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    How are they stereotyped in Slavic countries?



    Serbia: Many don’t like Turkey for the past(and I think some Turks as well), but Georgians are seen neutral at very least.



    People don’t know much about Georgians I think, except those who know where Katie Melua comes from, those who watched Czterej Pancerni i Pies where one character was Georgian, and those who know Stalin’s ethnic background. In addition, people who have no love for Russia will probably automatically have much better opinion on Georgia without even knowing much about Georgia. 

    Turks on the other hand may be perceived by some people negatively, due to Islam being most practised religion in Turkey. Poles who base their opinion on it, most likely are quite dumb and they may change their views as soon as they’ll meet a Turk or visit Turkey. Of course there are people who hate everybody, even other Poles who support different football club, but it’s unnecessary to focus on them.
    Most people however are neutral; recently a lot of Turkish TV series appeared in Poland. And some may have also positive views on the Turks. Few weeks ago I talked with another Pole about these Turkish TV series, but I only remember that he said “damn, these Turkish women are hot” and I, without any hesitation, agreed.

    Personally, I like both nations. In the case of Turks I definitely prefer secular folks with positive opinions on Ataturk, I may have a bit difficult time dealing with Erdogan’s buddies though. I also like Turkish language, hopefully will learn one day. 



    I can’t really speak for all Bulgarians, but in general our opinion about Turkey is “KILL IT! KILL IT WITH FIRE!”, especially now under Erdogan (and needless to say – especially for our ultra-nationalists). Of course, that doesn’t stop many common people from going there on holidays or for housewives to watch Turkish soap operas (as Gaius mentioned). And all this probably leads to a better opinion about the people themselves rather than the country. Not to mention the Bulgarian Turks – our ultra-nationalists probably hate them as well (though enemy №1 are obviously still the Gypsies), but I think the general populace is quite ok with them – I personally see them mostly as quite hard-working and honest people. Still, the image of Turkey as a country, as an idea, still carries a horrible load from the past.

    As for Georgia – we don’t think or hear much about them. Those who are especially Russophilic might dislike them and those with an interest in medieval history would connect them with the Bachkovo monastery, but other than that I can’t think of any connections or images we as a whole would have of Georgia.



    only Georgian I know of is Stalin, so I don’t have exactly an opinion of them. That’s probably the case with most people here (Serbia).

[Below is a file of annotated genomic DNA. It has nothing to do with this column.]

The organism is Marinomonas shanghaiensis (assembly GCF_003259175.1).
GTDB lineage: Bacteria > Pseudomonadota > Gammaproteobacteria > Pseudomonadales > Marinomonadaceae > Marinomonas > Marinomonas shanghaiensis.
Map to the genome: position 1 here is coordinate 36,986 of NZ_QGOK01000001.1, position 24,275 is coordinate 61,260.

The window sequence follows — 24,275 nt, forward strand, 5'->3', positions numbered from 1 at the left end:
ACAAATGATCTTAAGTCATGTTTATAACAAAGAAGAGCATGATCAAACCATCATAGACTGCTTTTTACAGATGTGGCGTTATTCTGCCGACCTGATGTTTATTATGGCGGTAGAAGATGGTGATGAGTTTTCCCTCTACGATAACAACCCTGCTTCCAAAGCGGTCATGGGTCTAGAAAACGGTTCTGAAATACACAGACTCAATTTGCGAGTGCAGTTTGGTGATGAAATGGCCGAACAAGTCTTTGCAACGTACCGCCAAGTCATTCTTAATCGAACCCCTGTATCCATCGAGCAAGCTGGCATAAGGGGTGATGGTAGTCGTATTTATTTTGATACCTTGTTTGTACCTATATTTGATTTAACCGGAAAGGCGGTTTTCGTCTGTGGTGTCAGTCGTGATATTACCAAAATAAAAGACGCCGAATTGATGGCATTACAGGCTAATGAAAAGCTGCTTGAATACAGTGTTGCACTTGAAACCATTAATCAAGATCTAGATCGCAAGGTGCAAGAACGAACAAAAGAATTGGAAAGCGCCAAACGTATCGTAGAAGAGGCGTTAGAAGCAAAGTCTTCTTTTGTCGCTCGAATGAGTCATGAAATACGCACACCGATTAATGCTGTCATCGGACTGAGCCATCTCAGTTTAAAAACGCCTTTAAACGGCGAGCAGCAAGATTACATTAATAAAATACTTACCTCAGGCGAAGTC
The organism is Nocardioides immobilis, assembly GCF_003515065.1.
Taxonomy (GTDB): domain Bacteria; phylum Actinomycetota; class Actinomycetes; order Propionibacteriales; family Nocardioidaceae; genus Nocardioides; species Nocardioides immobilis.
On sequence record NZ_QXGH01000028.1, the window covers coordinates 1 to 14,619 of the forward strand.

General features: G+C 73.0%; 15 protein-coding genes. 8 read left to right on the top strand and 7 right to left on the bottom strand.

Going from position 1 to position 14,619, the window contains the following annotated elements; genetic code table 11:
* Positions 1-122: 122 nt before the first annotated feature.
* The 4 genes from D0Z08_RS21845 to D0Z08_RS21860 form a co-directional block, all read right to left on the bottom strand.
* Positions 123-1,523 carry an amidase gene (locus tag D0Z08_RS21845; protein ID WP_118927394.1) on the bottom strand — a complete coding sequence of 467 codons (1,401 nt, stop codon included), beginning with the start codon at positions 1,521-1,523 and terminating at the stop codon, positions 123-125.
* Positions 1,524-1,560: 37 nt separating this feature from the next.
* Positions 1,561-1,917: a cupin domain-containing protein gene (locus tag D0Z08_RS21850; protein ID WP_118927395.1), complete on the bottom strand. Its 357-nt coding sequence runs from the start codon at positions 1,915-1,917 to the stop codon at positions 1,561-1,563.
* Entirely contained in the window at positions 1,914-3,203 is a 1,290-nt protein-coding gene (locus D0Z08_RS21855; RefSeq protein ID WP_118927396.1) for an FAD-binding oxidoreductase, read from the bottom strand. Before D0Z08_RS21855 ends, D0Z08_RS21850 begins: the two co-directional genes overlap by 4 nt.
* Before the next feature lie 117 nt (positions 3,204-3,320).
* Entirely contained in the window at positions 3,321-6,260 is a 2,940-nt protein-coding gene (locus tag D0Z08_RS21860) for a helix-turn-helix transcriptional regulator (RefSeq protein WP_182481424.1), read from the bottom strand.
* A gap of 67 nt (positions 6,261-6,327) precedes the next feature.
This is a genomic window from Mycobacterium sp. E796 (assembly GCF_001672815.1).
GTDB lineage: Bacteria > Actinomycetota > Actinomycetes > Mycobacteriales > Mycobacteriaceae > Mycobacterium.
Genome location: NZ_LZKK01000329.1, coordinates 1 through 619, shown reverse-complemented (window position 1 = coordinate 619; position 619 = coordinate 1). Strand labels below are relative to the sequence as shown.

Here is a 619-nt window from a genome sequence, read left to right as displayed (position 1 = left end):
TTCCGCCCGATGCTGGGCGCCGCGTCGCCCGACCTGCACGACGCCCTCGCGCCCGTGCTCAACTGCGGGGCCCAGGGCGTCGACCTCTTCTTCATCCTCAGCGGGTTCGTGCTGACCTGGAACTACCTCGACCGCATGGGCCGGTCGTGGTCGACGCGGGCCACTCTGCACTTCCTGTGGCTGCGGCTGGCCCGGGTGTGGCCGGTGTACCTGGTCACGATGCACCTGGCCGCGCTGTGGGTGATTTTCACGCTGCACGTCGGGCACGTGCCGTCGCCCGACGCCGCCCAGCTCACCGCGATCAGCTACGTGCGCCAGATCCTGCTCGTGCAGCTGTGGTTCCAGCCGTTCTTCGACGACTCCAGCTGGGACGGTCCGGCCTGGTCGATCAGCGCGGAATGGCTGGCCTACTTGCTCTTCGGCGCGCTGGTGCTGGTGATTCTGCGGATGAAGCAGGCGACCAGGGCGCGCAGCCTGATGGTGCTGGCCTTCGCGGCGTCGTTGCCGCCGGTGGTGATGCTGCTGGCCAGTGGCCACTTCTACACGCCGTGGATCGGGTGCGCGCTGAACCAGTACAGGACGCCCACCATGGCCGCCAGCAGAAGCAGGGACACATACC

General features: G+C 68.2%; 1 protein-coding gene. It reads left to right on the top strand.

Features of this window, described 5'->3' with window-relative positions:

I don’t like Turkish regime and policies, but I don’t have an opinion of the people. I met one Turk in my life, seemed like an ok fellow. I’ve also seen many Turks on the highway, since they travel though Serbia from or to Germany, not exactly the best image of them. As Shaokang said many here still hold a grunge because of our past, since Serbia was almost four centuries under Ottoman rule. Their stances with Kosovo and sometime B&H also help in keeping that going on.



    For Balkan Slavs or Greeks in the diaspora, many of them that were born early 20th century and lived in that region before migrating generally speaking had negative opinions of the Turks, but almost no opinion on Georgians, probably for a lack of exposure to the latter.  The second generation and beyond that were living in the diaspora have became less opinionated on Turks, and well the Georgians are just like any other race to begin with due to lack of exposure.  Opinions on both ethnicities are almost non-existent in later generations here unless they have exposure/interaction with such ethnicities here in the diaspora.



    One day (vidov den) we’ll kill all Turks. Georgians are fellow orthodox. They’ll live.



    @aaaaa how Serbian of you, I mean doing great things on Vidovdan…



    I eat Turkey on Thanksgiving.  We stuff the butt with tasty dressing.
    Image result for turkey on thanksgiving

    Georgia? Taking that midnight train to Georgia, baby? You mean that Georgia?




    Bam,nailed it!



    @Dušan  bulgarian vidov den is not like serbian vidovdan. Bulgarian Day of Reckoning implies trees and ropes. Lots of ’em. It will start with our own, but there will be enough left over for our neighbors. When the man comes around. It’s why we don’t celebrate it every year.




    Neutral opinion about the Turks. Positive opinion about Georgians. Good cuisine, beautiful landscape – mountains. 



    @aaaaa could you explain it for us not aware?



    @zasiedko “Vidovden” for Bulgarians implies dispensation of justice. Not so for Serbs.



    @aaaaa sparing the details haha

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